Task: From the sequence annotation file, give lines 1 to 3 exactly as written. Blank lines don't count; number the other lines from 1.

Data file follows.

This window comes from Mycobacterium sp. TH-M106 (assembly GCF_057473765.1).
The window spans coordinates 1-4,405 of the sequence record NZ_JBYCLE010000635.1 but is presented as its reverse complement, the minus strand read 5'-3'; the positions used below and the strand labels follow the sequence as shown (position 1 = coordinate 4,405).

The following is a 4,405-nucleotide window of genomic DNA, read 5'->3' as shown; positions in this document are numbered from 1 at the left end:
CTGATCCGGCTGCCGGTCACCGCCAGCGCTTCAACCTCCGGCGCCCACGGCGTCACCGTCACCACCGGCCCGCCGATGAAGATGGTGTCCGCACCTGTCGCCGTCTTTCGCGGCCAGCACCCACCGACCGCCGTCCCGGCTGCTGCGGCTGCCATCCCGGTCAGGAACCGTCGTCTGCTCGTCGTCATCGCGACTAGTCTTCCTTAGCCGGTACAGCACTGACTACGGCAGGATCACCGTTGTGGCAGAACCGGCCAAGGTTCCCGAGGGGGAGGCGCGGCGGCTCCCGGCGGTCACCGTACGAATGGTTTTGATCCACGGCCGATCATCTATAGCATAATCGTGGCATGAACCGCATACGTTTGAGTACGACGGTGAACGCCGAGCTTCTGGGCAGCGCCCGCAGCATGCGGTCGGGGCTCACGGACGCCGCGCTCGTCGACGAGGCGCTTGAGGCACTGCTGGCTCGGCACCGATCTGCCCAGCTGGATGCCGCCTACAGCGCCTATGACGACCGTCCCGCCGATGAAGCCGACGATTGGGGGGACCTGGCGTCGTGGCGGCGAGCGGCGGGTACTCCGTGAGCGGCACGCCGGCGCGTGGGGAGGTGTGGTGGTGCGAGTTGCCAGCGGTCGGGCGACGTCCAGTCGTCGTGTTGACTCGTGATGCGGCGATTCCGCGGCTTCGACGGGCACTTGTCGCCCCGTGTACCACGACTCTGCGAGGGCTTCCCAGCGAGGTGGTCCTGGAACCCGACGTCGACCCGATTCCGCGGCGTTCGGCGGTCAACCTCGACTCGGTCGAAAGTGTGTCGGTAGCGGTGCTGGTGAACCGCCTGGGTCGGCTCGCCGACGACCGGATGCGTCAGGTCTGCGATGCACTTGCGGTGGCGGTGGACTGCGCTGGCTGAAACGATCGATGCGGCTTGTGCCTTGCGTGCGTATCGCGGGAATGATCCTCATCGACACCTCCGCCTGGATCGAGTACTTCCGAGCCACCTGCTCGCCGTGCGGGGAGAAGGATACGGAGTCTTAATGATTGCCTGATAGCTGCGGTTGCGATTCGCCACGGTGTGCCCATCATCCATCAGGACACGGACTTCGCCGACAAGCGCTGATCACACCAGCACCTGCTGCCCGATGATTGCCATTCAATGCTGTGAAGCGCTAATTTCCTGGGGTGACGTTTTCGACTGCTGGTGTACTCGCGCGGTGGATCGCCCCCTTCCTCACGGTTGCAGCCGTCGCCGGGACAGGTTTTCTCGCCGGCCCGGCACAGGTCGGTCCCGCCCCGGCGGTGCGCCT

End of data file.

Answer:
This window comes from Mycobacterium sp. TH-M106 (assembly GCF_057473765.1).
The window spans coordinates 1-4,405 of the sequence record NZ_JBYCLE010000635.1 but is presented as its reverse complement, the minus strand read 5'-3'; the positions used below and the strand labels follow the sequence as shown (position 1 = coordinate 4,405).

The following is a 4,405-nucleotide window of genomic DNA, read 5'->3' as shown; positions in this document are numbered from 1 at the left end: